A short history of Belgravia
Belgravia is an area in the south west of London known for its concentration of large mansions, wealthy residents and foreign embassies. However, less than 200 years ago the area was a marshy wasteland frequented by vagrants and criminals. How did it make this transformation?
In 1677, the 200 acre plot was acquired by Sir Thomas Grosvenor upon his marriage to Mary Davies (the niece of Hugh Audley; who had purchased the land from the monarchy in the early 1600’s). This added to his already impressive 100 acre plot in Mayfair. And today, the Grosvenor family still own these 300 acres of prime London real estate, valued at around £10 billion.
A catalyst for the transformation was the conversion of nearby Buckingham House (or Queens House) to Buckingham Palace by King George IV – starting in 1820. This gave a lift to the area and an associated opportunity for property development. This was seized upon by Sir Robert Grosvenor, the 1st Marquess of Westminster.
A strategic plan was drawn up to convert the marshy (clay rich) land into a vast high-end residential estate. The work started in 1820 and continued for nearly forty years. Ingeniously, the underlying clay was used to make bricks on site and the fill-in was spoil from the excavation of St Katherine’s Dock in the City happening over the same period. Nearly all of the buildings are covered in ‘stucco’; which is the name given to fine plaster painted white.
Sir Robert Grosvenor hired Thomas Cundy as the chief designer and Thomas Cubbitt as the chief builder. Cubitt became enormously successful by adopting the concept and role of the ‘prime contractor’. Many of the streets in Belgravia are named after the towns and villages of Grosvenor’s Cheshire Estate; Belgrave, Eccleston, Chester and the family seat of Eaton Hall.
Today, Belgravia is tightly managed, you won’t find many shops, no buses pass through and the pubs are hidden in the former mews of the grand homes.
The Plumbers Arms
This inconspicuous 1850’s pub is where a blood spattered Lady Veronica Lucan fell into during a November evening in 1974. She had just witnessed the murder of her children’s nanny by her husband; Lord Lucan (‘Lucky Lucan’ as his army friends called him due to his success at the poker table!). The intended target was his wife – seemingly the final act of a bitter divorce case.
Lucan escaped, but has never been found and was only declared dead in 2016. He may have jumped off a ferry on the way to France, shortly after the murder, or was finished off by his mates who originally harboured his escape – before matters became too hot.
Veronica committed suicide in 2017, wrote the kids out of the will and left the state to Shelter – the silver lining I guess.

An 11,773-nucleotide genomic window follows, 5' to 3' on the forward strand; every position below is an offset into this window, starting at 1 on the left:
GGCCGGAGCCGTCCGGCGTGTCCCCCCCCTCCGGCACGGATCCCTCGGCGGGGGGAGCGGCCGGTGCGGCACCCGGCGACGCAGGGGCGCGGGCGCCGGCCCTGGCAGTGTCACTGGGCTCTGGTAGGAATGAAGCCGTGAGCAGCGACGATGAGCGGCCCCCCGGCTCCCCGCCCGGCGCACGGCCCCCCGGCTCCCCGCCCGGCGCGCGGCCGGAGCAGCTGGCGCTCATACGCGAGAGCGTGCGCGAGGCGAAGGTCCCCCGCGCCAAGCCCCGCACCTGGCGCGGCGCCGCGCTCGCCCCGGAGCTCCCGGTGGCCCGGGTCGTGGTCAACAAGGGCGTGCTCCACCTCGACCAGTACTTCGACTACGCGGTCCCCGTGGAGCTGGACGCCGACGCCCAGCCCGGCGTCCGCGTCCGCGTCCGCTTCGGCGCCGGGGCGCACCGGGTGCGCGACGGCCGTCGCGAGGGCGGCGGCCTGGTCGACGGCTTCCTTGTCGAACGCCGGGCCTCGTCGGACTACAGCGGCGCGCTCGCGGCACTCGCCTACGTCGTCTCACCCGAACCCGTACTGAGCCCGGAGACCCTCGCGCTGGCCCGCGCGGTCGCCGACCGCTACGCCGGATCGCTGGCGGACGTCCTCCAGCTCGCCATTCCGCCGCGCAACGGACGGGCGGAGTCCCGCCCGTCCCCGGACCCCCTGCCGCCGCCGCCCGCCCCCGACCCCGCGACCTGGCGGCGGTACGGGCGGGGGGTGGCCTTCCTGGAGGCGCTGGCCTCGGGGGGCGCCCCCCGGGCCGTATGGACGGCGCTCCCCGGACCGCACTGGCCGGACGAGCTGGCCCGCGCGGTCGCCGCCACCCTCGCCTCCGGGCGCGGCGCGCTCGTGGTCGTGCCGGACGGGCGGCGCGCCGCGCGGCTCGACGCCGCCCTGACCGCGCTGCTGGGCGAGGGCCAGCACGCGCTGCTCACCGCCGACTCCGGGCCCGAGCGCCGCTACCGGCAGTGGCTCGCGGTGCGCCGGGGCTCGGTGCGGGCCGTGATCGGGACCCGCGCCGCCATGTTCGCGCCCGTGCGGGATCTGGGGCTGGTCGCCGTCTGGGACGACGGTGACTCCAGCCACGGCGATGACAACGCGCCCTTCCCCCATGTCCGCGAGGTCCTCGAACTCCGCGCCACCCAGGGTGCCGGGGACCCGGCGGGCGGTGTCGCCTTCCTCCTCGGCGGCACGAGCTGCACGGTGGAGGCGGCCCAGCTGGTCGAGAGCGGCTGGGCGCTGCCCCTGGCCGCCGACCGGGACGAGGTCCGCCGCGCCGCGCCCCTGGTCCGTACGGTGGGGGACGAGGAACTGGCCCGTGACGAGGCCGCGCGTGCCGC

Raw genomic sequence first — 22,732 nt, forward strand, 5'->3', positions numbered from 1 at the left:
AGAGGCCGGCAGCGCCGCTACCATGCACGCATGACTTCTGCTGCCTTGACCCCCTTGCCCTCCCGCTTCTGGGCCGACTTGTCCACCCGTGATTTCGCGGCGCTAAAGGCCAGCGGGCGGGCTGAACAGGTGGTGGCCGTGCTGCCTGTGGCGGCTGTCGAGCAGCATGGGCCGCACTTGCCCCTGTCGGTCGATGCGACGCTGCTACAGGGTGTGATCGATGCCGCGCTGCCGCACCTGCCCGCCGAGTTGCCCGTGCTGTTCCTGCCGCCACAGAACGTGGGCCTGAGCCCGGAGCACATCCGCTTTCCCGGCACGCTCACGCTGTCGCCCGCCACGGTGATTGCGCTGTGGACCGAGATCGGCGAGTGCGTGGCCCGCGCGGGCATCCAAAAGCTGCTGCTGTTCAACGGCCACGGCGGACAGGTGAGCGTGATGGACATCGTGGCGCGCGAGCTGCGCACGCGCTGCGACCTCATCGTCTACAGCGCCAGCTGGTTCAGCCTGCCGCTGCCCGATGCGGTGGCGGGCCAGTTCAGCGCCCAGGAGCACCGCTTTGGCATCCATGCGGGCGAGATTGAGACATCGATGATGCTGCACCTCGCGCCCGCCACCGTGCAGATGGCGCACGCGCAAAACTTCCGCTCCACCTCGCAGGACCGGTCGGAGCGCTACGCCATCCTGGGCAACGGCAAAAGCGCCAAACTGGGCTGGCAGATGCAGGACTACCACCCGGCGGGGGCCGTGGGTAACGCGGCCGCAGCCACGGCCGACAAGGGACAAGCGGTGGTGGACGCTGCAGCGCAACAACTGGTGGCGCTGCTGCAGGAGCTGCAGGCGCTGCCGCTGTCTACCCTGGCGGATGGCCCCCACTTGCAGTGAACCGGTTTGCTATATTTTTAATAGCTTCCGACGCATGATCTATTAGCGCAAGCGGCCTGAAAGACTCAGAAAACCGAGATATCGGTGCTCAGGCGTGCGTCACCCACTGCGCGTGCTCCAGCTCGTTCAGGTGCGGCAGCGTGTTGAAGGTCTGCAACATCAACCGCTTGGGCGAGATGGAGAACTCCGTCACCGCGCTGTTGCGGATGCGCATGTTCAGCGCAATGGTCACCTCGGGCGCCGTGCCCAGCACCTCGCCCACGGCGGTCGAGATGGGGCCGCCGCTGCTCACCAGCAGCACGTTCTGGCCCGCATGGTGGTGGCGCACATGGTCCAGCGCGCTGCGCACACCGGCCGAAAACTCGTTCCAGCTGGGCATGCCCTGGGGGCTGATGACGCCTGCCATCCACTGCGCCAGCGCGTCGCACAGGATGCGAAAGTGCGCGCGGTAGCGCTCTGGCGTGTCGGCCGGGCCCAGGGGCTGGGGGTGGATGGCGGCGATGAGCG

We walk up Lower Belgrave Street and into Eaton Square. Eaton Square (and Chester Square just south of it) are two of the most desirable residences in London. The squares are ‘littered’ with blue plaques calling out former residents such as Neville Chamberlin, Vivien Leigh, Mary Shelley, Matthew Arnold, Lord Kelvin, Stanley Baldwin and Hugh Grosvenor, the current 7th Duke of Westminster (100 Eaton Square) – along-with the ‘Bonds’; Connery, Moore and even Ian Fleming.
Before the square was built the intersecting road was the private Kings Road (created by King Charles II) that ran from Whitehall Palace to Kew Palace – and still existing today to the west of the square down through Chelsea. During the Second World War Eaton Square was turned over to food crop production as it spear headed the government’s programme of ‘Dig for Victory’.
Into Upper Belgrave Street, past number 9 the home of Lord Alfred Tennyson and through Eaton Square. Passing St Peter’s Eaton Square; one of the last neo-classical designed churches in London, before that style was eclipsed by Gothic Revival in 1840. St Peters was funded by the Church Building Commission in the 1830’s, a project to increase the number of churches in London, and to provide work at a time of high unemployment.
Horse and Groom
Further along is Groom Place. This is a mews for the homes on Chester Street and Chapel Street. Men and women would have toiled here; working 12 hours/day with 1 day off per month and 1 week off per month. For men the route was a few years as a Stable-hand, then an apprentice as a Groom and progression to Head Coachman if fortunate. The choice was hard work here, the work-house or the streets.
The next article will explore ‘Belgravia village’ and four additional pubs along the way – including one of London’s finest; The Grenadier.